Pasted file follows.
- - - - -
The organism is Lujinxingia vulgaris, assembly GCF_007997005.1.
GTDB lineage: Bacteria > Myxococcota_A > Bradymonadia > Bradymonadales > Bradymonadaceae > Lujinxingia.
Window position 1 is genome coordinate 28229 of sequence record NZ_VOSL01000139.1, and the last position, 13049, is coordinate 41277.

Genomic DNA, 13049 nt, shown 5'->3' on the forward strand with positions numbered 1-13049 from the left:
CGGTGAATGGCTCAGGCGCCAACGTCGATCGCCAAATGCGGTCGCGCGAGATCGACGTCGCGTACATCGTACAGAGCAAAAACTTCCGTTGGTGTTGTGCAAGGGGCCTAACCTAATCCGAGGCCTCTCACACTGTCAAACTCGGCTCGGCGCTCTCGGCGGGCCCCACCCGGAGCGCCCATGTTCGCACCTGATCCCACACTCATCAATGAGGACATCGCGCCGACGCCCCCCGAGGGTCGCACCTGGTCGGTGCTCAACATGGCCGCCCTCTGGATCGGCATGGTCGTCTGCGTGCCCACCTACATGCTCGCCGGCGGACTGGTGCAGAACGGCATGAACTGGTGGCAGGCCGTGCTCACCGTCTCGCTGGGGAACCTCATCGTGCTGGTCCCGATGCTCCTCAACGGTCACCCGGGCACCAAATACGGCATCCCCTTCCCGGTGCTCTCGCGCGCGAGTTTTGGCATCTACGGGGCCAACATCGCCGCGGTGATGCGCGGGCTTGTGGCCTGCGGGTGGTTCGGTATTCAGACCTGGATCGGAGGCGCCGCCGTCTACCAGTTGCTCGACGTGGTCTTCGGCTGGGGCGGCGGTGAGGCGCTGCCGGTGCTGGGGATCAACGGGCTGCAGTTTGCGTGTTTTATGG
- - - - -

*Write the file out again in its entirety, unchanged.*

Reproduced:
The organism is Lujinxingia vulgaris, assembly GCF_007997005.1.
GTDB lineage: Bacteria > Myxococcota_A > Bradymonadia > Bradymonadales > Bradymonadaceae > Lujinxingia.
Window position 1 is genome coordinate 28229 of sequence record NZ_VOSL01000139.1, and the last position, 13049, is coordinate 41277.

Genomic DNA, 13049 nt, shown 5'->3' on the forward strand with positions numbered 1-13049 from the left:
CGGTGAATGGCTCAGGCGCCAACGTCGATCGCCAAATGCGGTCGCGCGAGATCGACGTCGCGTACATCGTACAGAGCAAAAACTTCCGTTGGTGTTGTGCAAGGGGCCTAACCTAATCCGAGGCCTCTCACACTGTCAAACTCGGCTCGGCGCTCTCGGCGGGCCCCACCCGGAGCGCCCATGTTCGCACCTGATCCCACACTCATCAATGAGGACATCGCGCCGACGCCCCCCGAGGGTCGCACCTGGTCGGTGCTCAACATGGCCGCCCTCTGGATCGGCATGGTCGTCTGCGTGCCCACCTACATGCTCGCCGGCGGACTGGTGCAGAACGGCATGAACTGGTGGCAGGCCGTGCTCACCGTCTCGCTGGGGAACCTCATCGTGCTGGTCCCGATGCTCCTCAACGGTCACCCGGGCACCAAATACGGCATCCCCTTCCCGGTGCTCTCGCGCGCGAGTTTTGGCATCTACGGGGCCAACATCGCCGCGGTGATGCGCGGGCTTGTGGCCTGCGGGTGGTTCGGTATTCAGACCTGGATCGGAGGCGCCGCCGTCTACCAGTTGCTCGACGTGGTCTTCGGCTGGGGCGGCGGTGAGGCGCTGCCGGTGCTGGGGATCAACGGGCTGCAGTTTGCGTGTTTTATGG